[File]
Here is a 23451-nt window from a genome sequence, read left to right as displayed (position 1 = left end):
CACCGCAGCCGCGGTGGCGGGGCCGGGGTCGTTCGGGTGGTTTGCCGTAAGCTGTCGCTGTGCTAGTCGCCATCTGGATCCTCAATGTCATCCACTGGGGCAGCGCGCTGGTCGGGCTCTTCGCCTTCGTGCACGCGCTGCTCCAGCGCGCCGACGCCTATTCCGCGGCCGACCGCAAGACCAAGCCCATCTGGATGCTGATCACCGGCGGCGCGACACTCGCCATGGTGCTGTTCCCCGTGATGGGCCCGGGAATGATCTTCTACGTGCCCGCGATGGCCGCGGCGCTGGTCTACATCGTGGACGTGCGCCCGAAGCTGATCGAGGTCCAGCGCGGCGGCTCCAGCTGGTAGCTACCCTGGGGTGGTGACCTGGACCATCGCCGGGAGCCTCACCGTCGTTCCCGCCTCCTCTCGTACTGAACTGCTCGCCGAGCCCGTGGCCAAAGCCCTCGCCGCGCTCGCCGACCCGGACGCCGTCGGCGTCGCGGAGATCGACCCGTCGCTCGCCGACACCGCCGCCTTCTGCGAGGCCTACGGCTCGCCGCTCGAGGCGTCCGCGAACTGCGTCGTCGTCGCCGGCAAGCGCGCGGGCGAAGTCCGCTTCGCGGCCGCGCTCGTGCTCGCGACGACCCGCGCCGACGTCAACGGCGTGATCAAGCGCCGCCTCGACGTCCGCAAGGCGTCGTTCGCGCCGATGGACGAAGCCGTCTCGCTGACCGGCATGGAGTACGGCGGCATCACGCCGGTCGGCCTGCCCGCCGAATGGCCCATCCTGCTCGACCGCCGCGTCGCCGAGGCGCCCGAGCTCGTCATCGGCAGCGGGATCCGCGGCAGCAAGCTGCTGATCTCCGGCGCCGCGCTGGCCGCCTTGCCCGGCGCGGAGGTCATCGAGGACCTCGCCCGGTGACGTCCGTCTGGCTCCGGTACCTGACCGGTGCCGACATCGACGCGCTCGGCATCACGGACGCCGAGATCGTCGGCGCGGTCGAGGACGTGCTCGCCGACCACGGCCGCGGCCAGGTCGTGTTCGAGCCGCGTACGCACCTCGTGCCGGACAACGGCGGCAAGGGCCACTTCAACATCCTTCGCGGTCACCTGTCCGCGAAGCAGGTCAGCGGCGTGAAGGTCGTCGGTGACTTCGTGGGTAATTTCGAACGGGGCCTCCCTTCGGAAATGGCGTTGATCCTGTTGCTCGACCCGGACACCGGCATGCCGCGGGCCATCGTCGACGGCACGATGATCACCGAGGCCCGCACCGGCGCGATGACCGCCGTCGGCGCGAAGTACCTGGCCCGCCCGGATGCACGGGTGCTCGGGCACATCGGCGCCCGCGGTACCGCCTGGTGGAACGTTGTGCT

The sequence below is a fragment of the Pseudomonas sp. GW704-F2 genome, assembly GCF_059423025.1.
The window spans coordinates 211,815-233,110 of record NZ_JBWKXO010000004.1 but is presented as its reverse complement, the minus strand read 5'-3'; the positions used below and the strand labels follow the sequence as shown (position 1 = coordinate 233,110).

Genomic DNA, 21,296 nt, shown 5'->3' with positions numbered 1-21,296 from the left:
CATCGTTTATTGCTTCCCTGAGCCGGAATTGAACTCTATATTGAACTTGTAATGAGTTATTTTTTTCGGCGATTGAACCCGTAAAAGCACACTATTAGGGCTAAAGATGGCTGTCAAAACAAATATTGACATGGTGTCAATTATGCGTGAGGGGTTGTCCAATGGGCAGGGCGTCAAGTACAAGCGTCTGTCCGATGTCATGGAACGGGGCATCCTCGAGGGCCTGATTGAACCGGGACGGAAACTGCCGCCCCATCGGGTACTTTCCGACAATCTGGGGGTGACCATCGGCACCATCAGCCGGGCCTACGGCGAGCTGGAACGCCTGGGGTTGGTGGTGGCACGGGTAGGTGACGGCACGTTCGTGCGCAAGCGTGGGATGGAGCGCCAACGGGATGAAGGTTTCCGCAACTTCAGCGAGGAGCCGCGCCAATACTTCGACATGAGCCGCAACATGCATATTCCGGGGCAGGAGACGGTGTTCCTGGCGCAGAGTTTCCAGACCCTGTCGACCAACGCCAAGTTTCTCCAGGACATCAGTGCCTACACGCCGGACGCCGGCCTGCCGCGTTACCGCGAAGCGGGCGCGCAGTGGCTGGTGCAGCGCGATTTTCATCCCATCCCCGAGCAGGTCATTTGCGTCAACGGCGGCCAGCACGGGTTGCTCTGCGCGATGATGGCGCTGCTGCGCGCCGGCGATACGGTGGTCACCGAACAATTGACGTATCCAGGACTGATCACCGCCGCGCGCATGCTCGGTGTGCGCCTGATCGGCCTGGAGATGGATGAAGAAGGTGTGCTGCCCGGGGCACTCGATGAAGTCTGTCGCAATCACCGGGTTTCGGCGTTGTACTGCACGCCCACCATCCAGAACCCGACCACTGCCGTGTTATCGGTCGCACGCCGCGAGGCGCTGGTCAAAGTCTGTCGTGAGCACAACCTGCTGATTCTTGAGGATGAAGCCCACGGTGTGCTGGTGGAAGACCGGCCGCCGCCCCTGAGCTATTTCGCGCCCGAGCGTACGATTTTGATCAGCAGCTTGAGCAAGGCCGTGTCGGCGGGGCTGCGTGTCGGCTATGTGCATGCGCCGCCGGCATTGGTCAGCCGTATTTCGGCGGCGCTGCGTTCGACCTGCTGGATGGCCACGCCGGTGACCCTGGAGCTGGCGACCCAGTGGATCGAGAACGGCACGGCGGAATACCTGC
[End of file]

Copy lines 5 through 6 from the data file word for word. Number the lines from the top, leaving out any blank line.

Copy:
Genomic DNA, 21,296 nt, shown 5'->3' with positions numbered 1-21,296 from the left:
CATCGTTTATTGCTTCCCTGAGCCGGAATTGAACTCTATATTGAACTTGTAATGAGTTATTTTTTTCGGCGATTGAACCCGTAAAAGCACACTATTAGGGCTAAAGATGGCTGTCAAAACAAATATTGACATGGTGTCAATTATGCGTGAGGGGTTGTCCAATGGGCAGGGCGTCAAGTACAAGCGTCTGTCCGATGTCATGGAACGGGGCATCCTCGAGGGCCTGATTGAACCGGGACGGAAACTGCCGCCCCATCGGGTACTTTCCGACAATCTGGGGGTGACCATCGGCACCATCAGCCGGGCCTACGGCGAGCTGGAACGCCTGGGGTTGGTGGTGGCACGGGTAGGTGACGGCACGTTCGTGCGCAAGCGTGGGATGGAGCGCCAACGGGATGAAGGTTTCCGCAACTTCAGCGAGGAGCCGCGCCAATACTTCGACATGAGCCGCAACATGCATATTCCGGGGCAGGAGACGGTGTTCCTGGCGCAGAGTTTCCAGACCCTGTCGACCAACGCCAAGTTTCTCCAGGACATCAGTGCCTACACGCCGGACGCCGGCCTGCCGCGTTACCGCGAAGCGGGCGCGCAGTGGCTGGTGCAGCGCGATTTTCATCCCATCCCCGAGCAGGTCATTTGCGTCAACGGCGGCCAGCACGGGTTGCTCTGCGCGATGATGGCGCTGCTGCGCGCCGGCGATACGGTGGTCACCGAACAATTGACGTATCCAGGACTGATCACCGCCGCGCGCATGCTCGGTGTGCGCCTGATCGGCCTGGAGATGGATGAAGAAGGTGTGCTGCCCGGGGCACTCGATGAAGTCTGTCGCAATCACCGGGTTTCGGCGTTGTACTGCACGCCCACCATCCAGAACCCGACCACTGCCGTGTTATCGGTCGCACGCCGCGAGGCGCTGGTCAAAGTCTGTCGTGAGCACAACCTGCTGATTCTTGAGGATGAAGCCCACGGTGTGCTGGTGGAAGACCGGCCGCCGCCCCTGAGCTATTTCGCGCCCGAGCGTACGATTTTGATCAGCAGCTTGAGCAAGGCCGTGTCGGCGGGGCTGCGTGTCGGCTATGTGCATGCGCCGCCGGCATTGGTCAGCCGTATTTCGGCGGCGCTGCGTTCGACCTGCTGGATGGCCACGCCGGTGACCCTGGAGCTGGCGACCCAGTGGATCGAGAACGGCACGGCGGAATACCTGC